Dates on Email


#1

Can anyone explain how the dates on email work?

I use Outlook Express. What I am trying to determine is: When an email is sent out, how is the date stamped thereon?

I have an account with Hinet, which is on ms2.hinet.net. Obviously, here in Taiwan we are GMT + 08:00

I see four scenarios for date stamping on email which is launched into the internet from a person’s computer –
SENDING-BASED
#S1 the date/time of the email is indicated based on the date/time of the “outgoing” processing server ISP.
#S2 the date/time of the email is indicated based on the date/time of the sending computer, i.e. when the email was sent from the personal computer, based on the personal computer’s date/time.

RECEIVING-BASED
#S3 the date/time of the email is indicated based on the date/time of the “receiving” processing server ISP.
#S4 the date/time of the email is indicated based on the date/time of the receiving personal computer, i.e. when the email was received, based on the personal computer’s date/time.

[Notes: I would assume that any ISP would have a very accurate time-clock. However, the time-clock on any one person’s personal computer could be fast or slow.]

However, I note the following peculiarities:
(a) The clock on my computer here in Neihu, Taipei, is about ten minutes fast. If I send an email to myself, it indeed arrives in my Inbox with this date and time. This indicates that the SENDING BASED scenario #S2 is the correct one.

(b) I have email in my Outlook Express Inbox which is dated 2021/02/24 11:04 am. Such a date-stamp only seems possible with scenario #S2, i.e. the sending computer has been adjusted to this future date, and the email sent out carries this date. So, SENDING BASED scenario #S2 appears to be the correct one.

© I correspond by email with people in Washington, D.C., which is 12 hours behind Taiwan. (The people there definitely have their computers set to Washington, D.C. time.) They often email me between 3 and 4 in the afternoon. In my Outlook Express Inbox, I have many of these email with times indicated such as 3:14 am, or 3:46 am. This would appear to indicate that the email is being “date-stamped” as per the RECEIVING BASED scenarios #S3 or #S4, i.e. that the date-stamp is being done based the setting at the Taiwan ISP ms2.hinet.net or based on my personal computer’s setting. Clearly, email leaving Washington, D.C. at 3:30 pm August 15th and being registered in my Outlook Express Inbox at 3:30 am August 16th is not being date-stamped with Washington, D. C. time.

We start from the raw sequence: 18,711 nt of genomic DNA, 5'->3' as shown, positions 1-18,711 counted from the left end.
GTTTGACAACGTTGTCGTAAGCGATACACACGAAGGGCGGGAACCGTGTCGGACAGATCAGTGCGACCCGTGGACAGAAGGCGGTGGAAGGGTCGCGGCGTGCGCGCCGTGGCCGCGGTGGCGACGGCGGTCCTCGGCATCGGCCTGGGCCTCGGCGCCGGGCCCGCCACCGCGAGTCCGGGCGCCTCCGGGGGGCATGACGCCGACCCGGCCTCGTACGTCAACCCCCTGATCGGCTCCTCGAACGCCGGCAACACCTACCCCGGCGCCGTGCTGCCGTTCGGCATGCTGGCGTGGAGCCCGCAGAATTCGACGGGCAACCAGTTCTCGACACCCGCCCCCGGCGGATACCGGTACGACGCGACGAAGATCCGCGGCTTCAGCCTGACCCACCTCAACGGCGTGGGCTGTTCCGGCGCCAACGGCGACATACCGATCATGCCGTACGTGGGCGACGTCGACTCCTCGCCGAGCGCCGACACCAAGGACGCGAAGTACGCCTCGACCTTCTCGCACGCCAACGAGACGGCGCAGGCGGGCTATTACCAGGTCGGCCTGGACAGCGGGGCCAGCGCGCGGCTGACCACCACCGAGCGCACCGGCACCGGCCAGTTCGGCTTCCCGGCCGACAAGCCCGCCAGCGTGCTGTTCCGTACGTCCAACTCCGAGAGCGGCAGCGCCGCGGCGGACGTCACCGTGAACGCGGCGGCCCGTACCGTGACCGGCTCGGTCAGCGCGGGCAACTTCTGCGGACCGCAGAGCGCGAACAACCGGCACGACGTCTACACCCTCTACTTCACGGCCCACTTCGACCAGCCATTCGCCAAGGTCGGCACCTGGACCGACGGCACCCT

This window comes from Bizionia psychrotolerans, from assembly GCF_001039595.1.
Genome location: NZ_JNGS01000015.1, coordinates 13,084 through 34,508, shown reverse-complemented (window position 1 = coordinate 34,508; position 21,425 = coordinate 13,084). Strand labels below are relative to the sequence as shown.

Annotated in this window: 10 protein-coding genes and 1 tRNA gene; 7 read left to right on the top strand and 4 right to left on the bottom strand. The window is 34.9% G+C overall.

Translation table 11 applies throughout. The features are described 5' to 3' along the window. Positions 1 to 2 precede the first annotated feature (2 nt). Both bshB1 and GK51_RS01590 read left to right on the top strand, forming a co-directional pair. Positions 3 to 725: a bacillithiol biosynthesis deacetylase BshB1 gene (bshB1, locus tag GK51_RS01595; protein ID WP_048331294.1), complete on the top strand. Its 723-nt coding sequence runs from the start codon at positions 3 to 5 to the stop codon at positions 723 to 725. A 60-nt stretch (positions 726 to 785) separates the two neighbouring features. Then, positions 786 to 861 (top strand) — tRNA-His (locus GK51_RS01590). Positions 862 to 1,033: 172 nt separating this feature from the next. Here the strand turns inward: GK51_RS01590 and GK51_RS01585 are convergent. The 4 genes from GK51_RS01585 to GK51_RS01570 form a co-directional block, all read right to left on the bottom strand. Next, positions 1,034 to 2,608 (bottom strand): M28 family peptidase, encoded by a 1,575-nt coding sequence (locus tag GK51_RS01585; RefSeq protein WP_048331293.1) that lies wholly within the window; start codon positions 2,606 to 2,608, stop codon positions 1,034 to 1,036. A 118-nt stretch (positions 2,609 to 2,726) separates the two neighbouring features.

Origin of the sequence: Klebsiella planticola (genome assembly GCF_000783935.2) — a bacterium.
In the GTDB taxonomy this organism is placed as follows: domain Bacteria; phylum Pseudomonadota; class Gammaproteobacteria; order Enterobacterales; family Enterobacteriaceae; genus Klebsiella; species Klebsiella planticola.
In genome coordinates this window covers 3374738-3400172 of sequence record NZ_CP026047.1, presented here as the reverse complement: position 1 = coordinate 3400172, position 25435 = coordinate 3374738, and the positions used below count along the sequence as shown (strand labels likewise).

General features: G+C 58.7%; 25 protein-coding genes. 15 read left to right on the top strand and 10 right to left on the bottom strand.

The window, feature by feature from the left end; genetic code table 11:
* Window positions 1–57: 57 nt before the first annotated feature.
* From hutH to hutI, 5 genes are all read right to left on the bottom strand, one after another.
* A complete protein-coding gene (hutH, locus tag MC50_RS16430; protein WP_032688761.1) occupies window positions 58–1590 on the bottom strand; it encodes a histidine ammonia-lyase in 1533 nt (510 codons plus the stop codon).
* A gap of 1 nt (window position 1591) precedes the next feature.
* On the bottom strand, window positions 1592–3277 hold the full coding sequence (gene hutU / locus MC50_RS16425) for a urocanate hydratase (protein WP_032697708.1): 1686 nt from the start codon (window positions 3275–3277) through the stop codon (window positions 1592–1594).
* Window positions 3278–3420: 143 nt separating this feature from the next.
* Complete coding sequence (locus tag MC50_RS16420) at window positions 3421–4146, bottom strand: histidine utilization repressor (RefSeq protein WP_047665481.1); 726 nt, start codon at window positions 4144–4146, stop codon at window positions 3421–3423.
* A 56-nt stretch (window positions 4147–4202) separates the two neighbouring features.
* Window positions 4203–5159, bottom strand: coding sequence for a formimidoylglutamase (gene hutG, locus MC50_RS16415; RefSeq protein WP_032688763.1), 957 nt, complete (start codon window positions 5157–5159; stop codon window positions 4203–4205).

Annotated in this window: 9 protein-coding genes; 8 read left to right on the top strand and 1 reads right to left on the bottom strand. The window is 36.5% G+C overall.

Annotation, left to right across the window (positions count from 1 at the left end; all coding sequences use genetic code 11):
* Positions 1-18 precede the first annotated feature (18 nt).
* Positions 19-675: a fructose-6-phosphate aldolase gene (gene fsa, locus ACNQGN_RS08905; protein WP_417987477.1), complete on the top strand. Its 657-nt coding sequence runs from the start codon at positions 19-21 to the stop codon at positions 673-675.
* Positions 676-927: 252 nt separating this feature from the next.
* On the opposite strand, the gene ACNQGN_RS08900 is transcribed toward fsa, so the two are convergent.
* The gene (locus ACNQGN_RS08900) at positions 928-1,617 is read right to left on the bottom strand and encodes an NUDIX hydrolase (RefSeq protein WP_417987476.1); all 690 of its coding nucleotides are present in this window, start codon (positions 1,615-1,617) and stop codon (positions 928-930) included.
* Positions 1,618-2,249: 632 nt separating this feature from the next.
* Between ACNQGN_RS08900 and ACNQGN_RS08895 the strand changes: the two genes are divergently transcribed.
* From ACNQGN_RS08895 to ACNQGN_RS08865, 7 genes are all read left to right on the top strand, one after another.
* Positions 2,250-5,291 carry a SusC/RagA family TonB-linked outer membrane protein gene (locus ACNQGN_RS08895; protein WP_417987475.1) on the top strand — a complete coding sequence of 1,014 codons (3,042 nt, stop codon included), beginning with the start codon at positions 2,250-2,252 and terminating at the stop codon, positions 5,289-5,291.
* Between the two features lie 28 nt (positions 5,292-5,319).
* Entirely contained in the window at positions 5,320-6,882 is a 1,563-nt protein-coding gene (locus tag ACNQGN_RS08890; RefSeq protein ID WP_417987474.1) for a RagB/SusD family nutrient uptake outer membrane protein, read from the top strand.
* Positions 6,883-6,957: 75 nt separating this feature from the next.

The above results are contradictory. Can anyone explain?


#2

Richard,

You gave three examples, a), b), and c).

As you suspected, the most likely reason why the date was wrong on b) is because the sender has his clock set incorrectly on his computer.

As to your other questions, all e-mails have the sender’s time on them, but also contain information about what time zone they originated in.

For example, your buddies in D.C would have a time stamp saying 3:30PM (GMT - 4:00). This would give the receiver’s computer the information it needs to convert the sender’s time zone into the local time zone of the receiver.

In summary, scenario S2 is probably the correct one. That’s my basic understanding of it. Hope that helps.